The variant-fueled outbreak also is likely to hinder business travel as more employers bring back workers this fall. Airline executives had reported an earlier-than-expected return of business travel this summer.
According to Airlines for America, the industry’s largest trade group, U.S. passenger volume is 17 percent below pre-pandemic levels. More people are traveling now than in the spring, but numbers still lag and ticket sales are little changed in recent weeks, according to data from the group.
“This is an extremely fluid situation, and we continue to closely monitor the impact on the state of the industry,” said Airlines for America Spokeswoman Katherine Estep.
She said U.S. airlines have leaned on science and research to prioritize the safety of travelers and employees, abiding by Centers for Disease Control and Prevention guidelines and “multiple layers of measures, including face covering requirements, pre-departure health-acknowledgement forms, enhanced disinfection protocols and hospital-grade ventilation systems.”
After seeing a growing number of people returning to the skies in recent months, Transportation Security Administration officials on Tuesday screened just over 1.7 million passengers at U.S. airport security checkpoints — the lowest since June 15.
Southwest blamed the downturn on the delta variant, saying that even though the company announced a profit in July, it would be difficult to reach profitability in the third quarter considering the “recent negative effects of the pandemic on August and September revenue trends.” Travel demand for the Labor Day holiday weekend remains healthy, the company reported.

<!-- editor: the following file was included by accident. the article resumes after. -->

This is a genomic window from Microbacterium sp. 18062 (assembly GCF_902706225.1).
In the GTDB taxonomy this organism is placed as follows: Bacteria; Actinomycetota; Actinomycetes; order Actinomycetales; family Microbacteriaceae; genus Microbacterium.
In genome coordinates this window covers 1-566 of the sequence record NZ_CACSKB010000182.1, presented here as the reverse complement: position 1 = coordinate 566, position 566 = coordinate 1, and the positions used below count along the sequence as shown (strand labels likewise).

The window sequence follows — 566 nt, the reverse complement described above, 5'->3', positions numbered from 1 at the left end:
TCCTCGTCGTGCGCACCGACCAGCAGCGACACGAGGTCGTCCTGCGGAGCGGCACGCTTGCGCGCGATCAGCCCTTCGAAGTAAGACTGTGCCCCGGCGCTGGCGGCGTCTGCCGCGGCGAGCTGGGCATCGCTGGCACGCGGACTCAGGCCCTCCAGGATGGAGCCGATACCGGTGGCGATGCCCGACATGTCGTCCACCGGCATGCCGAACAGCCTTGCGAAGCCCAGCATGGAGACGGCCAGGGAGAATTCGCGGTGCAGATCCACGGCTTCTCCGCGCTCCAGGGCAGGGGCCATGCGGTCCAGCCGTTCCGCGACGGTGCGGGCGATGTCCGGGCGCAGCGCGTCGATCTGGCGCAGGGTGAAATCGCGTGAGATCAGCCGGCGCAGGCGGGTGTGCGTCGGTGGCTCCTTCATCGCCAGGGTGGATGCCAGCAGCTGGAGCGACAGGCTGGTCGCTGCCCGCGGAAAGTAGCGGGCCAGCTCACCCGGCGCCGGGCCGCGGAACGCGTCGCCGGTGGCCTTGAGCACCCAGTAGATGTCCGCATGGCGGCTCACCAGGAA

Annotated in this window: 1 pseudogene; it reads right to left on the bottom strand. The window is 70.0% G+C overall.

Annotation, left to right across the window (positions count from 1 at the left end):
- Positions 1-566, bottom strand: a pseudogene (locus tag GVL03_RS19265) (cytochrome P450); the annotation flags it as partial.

Airline executives last month said they had not yet seen adverse effects from the rapidly spreading variant — a swift change in sentiment for the industry.
“What’s happened in the intervening three or four weeks is just a drumbeat of worse and worse information,” Mann said. “Even to the point that a number of carriers who previously hadn’t even weighed in on the topic have said ‘We’re going to mandate our employees be vaccinated’ because they’re just simply worried about their ability to conduct business.”
United Airlines last week said it will require employees to be vaccinated against the coronavirus, becoming the first domestic airline to mandate the vaccine as a condition of employment. Frontier Airlines said it established a policy for employees to be fully vaccinated by Oct. 1 or submit to regular testing and Alaska Airlines said it is requiring employees to tell the company whether they have been vaccinated.
Speaking about the delta variant Monday on “NBC Nightly News,” United Chief Executive Scott Kirby acknowledged the industry would see impacts.
“Certainly over the medium- to the long-term, there will be some ups and downs,” he said. “But I think that air travel is going to continue to recover. The silver lining of what has happened with the delta variant is it’s driving much higher vaccination rates across the country. And at the end of the day, that’s the only thing that’s going to really get us out of this crisis.”